The Carlisle Mosquito Online

Friday, October 1, 2010

 

Foss Farm

Flowers, vegetables and herbs in the Community Garden.(Photo by Helen Lyons)

The crisp cool days of late summer and early fall usher in the perfect time to get re-acquainted with Carlisle’s many hiking trails, and what better way to experience fall harvest time than a walk around Foss Farm. The Foss Farm conservation parcel is doubtless the most intensively used conservation land in town. Boasting woodlands, fields, equestrian facilities, bountiful community gardens and large agricultural fields, Foss is a textbook example of mixed use conservation land. Whether you want to watch a pony club meet, hike through the woodland trails, go horseback riding, join in on a bird watching walk or stroll past the patchwork of community vegetable gardens, Foss Farm has it all.

Enjoy the view, not the produce. (Photo by Helen Lyons)

Landscape

The 57-acre Foss Farm conservation land is located on Bedford Road where it abuts the Great Meadows National Wildlife Refuge and the Concord River. The parcel includes 13 acres of wooded upland, a wetlands area near a stream and near the eastern edge of the parcel, and the remaining approximately 44 acres is open fields. Of the field areas, about two acres are dedicated to community gardens while approximately 20 acres are licensed to a local farmer for larger-scale agricultural use. The remaining open-field acreage is maintained as grassy meadows. Of the two agricultural fields, one is near the community gardens and the other, to the south, is accessed by a separate entrance off Bedford Road. The field areas are often wet and sometimes are under standing water in the winter and spring months.

History

The Foss Farm property was a commercially successful asparagus farm for many years before it was purchased by the town in 1971. William Foss, who owned the property when it was sold to the town, had generously shared his property with townspeople for many years, hosting a variety of activities including horse shows, dog shows, sled dog training, 4-H functions, snowmobile riding, Colonial Minuteman musters and even town fairs.

When the town voted to purchase Foss Farm, a major argument in support of the purchase was to preserve the agricultural heritage of the town. Since 1974 local gardeners have been able to rent garden plots at Foss Farm. The flat landscape and sunny, open fields provide an excellent micro-climate for gardening. Currently about 100 garden plots are rented out for seasonal use. Some of the locally grown produce is sold at the Carlisle Farmers Market.

Wildlife

The combination of woodlands, open fields and the nearby Concord River creates an attractive environment for a variety of animal species. Bluebird boxes have attracted nesting pairs and indigo buntings, woodcocks, bobolinks, kestrels, killdeer and a variety of owls and hawks have been identified on the property. Deer, coyote, fox, turkey and an occasional bear or moose have also been sighted.

Turtles, including snapping turtles and painted turtles, are common in the spring. Based on sightings of wood turtles and blue-spotted salamanders, the Natural Heritage and Endangered Species Program of the Massachusetts Division of Fisheries and Wildlife has designated sections of eastern Carlisle, including parts of Foss Farm, as supporting natural landscapes – areas important to maintain long-term biodiversity.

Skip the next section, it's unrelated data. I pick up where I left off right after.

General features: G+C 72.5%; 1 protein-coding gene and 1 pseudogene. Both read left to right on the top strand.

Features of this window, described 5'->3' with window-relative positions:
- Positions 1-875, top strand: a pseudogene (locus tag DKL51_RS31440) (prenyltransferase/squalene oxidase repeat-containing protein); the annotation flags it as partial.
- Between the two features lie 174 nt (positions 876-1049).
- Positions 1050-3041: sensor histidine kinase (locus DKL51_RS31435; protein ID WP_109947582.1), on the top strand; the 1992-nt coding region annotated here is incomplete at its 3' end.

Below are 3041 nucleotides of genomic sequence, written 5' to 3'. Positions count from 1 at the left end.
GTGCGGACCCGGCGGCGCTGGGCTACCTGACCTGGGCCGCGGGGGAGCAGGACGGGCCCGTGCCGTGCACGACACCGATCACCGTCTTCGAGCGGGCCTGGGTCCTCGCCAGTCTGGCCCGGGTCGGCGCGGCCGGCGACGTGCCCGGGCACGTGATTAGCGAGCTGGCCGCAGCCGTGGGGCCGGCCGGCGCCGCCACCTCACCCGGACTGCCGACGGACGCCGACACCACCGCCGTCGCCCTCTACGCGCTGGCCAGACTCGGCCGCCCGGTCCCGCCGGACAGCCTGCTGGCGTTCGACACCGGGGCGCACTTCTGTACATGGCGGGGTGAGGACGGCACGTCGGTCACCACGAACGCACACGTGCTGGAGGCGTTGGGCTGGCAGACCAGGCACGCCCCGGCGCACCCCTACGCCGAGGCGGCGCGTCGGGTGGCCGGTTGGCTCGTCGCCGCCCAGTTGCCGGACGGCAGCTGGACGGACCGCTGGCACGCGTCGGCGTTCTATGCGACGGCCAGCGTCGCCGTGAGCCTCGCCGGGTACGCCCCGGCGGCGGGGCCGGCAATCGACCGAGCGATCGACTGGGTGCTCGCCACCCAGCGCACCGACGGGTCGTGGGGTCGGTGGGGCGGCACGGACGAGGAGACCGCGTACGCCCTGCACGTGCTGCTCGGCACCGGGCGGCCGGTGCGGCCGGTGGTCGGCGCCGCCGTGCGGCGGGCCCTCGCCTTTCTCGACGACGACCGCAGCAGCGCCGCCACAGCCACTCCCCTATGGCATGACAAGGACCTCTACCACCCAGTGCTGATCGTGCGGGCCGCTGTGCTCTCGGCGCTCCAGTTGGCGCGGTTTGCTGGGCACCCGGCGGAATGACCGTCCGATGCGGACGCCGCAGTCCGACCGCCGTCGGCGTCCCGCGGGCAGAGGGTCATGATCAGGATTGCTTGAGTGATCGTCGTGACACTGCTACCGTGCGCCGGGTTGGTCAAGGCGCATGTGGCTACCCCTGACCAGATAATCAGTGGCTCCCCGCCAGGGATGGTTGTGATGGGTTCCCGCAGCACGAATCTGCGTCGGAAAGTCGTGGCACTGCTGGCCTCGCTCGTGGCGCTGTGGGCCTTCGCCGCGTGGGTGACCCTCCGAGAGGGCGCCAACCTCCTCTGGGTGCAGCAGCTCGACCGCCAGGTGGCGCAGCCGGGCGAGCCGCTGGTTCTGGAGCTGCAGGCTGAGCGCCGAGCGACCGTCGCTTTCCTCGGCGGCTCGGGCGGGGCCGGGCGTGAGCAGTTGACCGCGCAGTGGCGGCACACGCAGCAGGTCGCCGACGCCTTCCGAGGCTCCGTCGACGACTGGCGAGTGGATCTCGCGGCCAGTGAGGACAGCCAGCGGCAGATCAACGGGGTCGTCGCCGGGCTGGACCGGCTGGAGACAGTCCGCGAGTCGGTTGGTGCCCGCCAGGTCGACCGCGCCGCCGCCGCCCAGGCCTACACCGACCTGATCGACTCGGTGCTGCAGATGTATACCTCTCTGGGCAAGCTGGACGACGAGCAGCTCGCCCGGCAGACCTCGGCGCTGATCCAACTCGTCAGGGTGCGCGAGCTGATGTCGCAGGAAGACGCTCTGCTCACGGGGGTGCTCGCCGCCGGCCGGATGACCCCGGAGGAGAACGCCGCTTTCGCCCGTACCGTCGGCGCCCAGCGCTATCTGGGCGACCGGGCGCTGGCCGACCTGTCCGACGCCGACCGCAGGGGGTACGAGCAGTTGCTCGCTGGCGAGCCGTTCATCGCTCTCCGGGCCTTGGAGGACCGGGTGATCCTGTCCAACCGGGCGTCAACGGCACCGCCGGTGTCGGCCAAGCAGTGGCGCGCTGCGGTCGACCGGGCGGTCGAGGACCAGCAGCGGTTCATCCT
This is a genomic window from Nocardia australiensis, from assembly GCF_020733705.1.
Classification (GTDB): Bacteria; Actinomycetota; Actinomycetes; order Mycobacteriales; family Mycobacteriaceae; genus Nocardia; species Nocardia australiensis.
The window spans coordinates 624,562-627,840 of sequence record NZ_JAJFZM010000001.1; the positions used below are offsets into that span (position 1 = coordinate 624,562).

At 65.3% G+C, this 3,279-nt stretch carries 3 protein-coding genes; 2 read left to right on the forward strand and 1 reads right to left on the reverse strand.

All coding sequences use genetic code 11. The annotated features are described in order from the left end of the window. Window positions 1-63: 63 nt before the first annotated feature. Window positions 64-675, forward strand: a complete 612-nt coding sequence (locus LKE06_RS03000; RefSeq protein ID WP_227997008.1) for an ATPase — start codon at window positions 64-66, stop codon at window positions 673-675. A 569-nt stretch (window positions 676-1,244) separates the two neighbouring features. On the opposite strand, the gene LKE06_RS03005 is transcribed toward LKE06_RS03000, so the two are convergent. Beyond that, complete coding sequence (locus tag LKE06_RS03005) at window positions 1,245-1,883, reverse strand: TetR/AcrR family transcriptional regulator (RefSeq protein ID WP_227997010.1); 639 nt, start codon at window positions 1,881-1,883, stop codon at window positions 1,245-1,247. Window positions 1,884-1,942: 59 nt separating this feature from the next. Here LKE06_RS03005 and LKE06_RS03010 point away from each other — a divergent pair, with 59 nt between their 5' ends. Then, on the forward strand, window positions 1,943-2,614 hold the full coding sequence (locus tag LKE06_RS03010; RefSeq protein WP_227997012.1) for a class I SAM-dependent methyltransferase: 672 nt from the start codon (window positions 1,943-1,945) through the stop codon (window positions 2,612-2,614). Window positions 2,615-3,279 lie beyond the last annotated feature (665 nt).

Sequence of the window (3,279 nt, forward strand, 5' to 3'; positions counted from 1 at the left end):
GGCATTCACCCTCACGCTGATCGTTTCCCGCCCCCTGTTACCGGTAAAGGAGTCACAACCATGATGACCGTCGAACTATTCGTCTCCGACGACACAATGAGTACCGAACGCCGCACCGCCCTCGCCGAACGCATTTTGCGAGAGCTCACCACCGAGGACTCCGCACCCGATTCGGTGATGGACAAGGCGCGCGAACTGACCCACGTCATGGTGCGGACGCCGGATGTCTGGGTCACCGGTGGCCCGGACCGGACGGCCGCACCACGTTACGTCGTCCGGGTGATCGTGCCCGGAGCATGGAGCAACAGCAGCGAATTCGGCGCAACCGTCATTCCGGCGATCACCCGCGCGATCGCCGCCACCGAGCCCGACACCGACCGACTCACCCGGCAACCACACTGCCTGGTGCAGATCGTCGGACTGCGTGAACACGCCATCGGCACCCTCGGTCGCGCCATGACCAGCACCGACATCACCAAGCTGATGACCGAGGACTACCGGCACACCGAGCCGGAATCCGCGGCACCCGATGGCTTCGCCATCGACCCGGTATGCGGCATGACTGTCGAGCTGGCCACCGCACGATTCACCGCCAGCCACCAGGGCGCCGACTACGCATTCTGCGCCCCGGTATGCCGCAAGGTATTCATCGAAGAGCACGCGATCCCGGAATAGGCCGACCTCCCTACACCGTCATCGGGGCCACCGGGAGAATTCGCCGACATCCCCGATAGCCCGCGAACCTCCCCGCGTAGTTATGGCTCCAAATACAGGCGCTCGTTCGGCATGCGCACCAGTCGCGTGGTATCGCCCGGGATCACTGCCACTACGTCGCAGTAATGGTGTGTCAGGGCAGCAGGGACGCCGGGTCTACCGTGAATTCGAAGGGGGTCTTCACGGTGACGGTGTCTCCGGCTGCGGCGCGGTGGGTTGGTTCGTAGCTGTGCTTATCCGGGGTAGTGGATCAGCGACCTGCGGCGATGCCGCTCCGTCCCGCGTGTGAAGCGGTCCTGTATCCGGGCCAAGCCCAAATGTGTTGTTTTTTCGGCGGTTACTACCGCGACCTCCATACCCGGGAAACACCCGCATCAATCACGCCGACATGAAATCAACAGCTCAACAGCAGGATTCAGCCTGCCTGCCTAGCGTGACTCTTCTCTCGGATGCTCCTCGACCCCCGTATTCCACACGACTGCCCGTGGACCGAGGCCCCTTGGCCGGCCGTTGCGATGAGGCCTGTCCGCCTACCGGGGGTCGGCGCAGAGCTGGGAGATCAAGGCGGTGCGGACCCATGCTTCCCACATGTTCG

The open fields and sandy soil areas are also habitat for solitary wasps. Colonies of these wasps at Foss Farm are being studied by scientists from the U.S. Department of Agriculture.

Trails and features

The trails on Foss Farm wind through the woods and around the perimeter of the two major fields. From the parking lot on Bedford Road, the left-most entrance passes next to a lockable gate which is used to provide vehicle access for gardeners, some pony club activities and dog-sledders. The path to the left after the gate enters the woods and travels along a stone wall through mixed forest of maple, oak and pine. After a short walk, a path to the right loops around an equestrian ring. Several horse jumps are placed in this area. By following the path to the left, hikers can follow the trail toward the rear property boundary which then joins a dirt road. From here a loop around the community gardens allows hikers to view the last of this season’s bounty. Fragrant wild grapes hang from the trees behind the gardens and the open meadow blooms with Queen Ann’s Lace, achillea and other fall wildflowers. A trail in the northeast corner of the parcel connects to Great Meadows and the Concord River.

As the agricultural fields are harvested, it becomes easier to walk the larger outside loop. Heading back toward the parking lot, the trail passes a pony ring and ends at the information kiosk where some beautiful rugosa roses are in bloom. The field trails are quite flat and can easily be covered in about an hour.

Uses

In addition to hiking and gardening, the Foss Farm land is used for a variety of activities – many of them long-time “legacy events” such as dog training, dog sledding, horse riding, pony events, star gazing and Boy Scout activities. Foss Farm is also well known for the annual spring woodcock walk and for several other bird walks during the year. The North Bridge Pony Club sponsors events and maintains the pony rings. Although dogs and horses are welcome at Foss Farm, they are not allowed in Great Meadows.

Access and parking

The trails at Foss Farm can be accessed from the well-marked parking area on Bedford Road west of the Concord River. ∆


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